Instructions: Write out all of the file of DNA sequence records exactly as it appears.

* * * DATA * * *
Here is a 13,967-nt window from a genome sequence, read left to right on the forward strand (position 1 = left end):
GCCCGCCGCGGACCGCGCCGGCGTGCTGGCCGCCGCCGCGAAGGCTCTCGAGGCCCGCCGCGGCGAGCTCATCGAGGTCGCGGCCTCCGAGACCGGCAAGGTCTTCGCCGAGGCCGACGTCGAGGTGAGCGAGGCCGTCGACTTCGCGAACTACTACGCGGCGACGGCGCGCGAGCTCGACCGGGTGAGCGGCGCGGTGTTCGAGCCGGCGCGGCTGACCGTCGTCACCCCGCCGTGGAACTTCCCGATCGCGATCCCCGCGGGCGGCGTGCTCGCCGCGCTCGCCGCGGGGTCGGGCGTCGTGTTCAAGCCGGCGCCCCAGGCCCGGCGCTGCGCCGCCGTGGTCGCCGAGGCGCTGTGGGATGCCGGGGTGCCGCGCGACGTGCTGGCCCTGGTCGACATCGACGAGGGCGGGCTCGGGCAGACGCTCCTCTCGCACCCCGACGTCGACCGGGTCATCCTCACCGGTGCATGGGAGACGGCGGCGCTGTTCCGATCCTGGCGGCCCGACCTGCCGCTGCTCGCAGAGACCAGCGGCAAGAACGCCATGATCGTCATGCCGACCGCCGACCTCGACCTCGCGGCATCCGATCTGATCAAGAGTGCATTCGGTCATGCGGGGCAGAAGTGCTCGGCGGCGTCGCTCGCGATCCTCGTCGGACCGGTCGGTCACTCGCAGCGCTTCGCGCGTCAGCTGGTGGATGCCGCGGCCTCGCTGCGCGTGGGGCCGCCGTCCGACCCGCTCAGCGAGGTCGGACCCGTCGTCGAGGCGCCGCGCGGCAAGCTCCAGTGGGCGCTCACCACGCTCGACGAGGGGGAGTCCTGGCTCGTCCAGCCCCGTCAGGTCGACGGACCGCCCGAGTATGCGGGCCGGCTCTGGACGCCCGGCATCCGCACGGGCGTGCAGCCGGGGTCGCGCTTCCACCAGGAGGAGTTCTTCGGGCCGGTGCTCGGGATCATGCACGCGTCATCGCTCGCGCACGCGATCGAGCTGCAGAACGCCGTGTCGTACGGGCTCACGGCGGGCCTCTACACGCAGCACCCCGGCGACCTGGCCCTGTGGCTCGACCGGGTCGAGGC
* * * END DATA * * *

Here is a 13,967-nt window from a genome sequence, read left to right on the forward strand (position 1 = left end):
GCCCGCCGCGGACCGCGCCGGCGTGCTGGCCGCCGCCGCGAAGGCTCTCGAGGCCCGCCGCGGCGAGCTCATCGAGGTCGCGGCCTCCGAGACCGGCAAGGTCTTCGCCGAGGCCGACGTCGAGGTGAGCGAGGCCGTCGACTTCGCGAACTACTACGCGGCGACGGCGCGCGAGCTCGACCGGGTGAGCGGCGCGGTGTTCGAGCCGGCGCGGCTGACCGTCGTCACCCCGCCGTGGAACTTCCCGATCGCGATCCCCGCGGGCGGCGTGCTCGCCGCGCTCGCCGCGGGGTCGGGCGTCGTGTTCAAGCCGGCGCCCCAGGCCCGGCGCTGCGCCGCCGTGGTCGCCGAGGCGCTGTGGGATGCCGGGGTGCCGCGCGACGTGCTGGCCCTGGTCGACATCGACGAGGGCGGGCTCGGGCAGACGCTCCTCTCGCACCCCGACGTCGACCGGGTCATCCTCACCGGTGCATGGGAGACGGCGGCGCTGTTCCGATCCTGGCGGCCCGACCTGCCGCTGCTCGCAGAGACCAGCGGCAAGAACGCCATGATCGTCATGCCGACCGCCGACCTCGACCTCGCGGCATCCGATCTGATCAAGAGTGCATTCGGTCATGCGGGGCAGAAGTGCTCGGCGGCGTCGCTCGCGATCCTCGTCGGACCGGTCGGTCACTCGCAGCGCTTCGCGCGTCAGCTGGTGGATGCCGCGGCCTCGCTGCGCGTGGGGCCGCCGTCCGACCCGCTCAGCGAGGTCGGACCCGTCGTCGAGGCGCCGCGCGGCAAGCTCCAGTGGGCGCTCACCACGCTCGACGAGGGGGAGTCCTGGCTCGTCCAGCCCCGTCAGGTCGACGGACCGCCCGAGTATGCGGGCCGGCTCTGGACGCCCGGCATCCGCACGGGCGTGCAGCCGGGGTCGCGCTTCCACCAGGAGGAGTTCTTCGGGCCGGTGCTCGGGATCATGCACGCGTCATCGCTCGCGCACGCGATCGAGCTGCAGAACGCCGTGTCGTACGGGCTCACGGCGGGCCTCTACACGCAGCACCCCGGCGACCTGGCCCTGTGGCTCGACCGGGTCGAGGC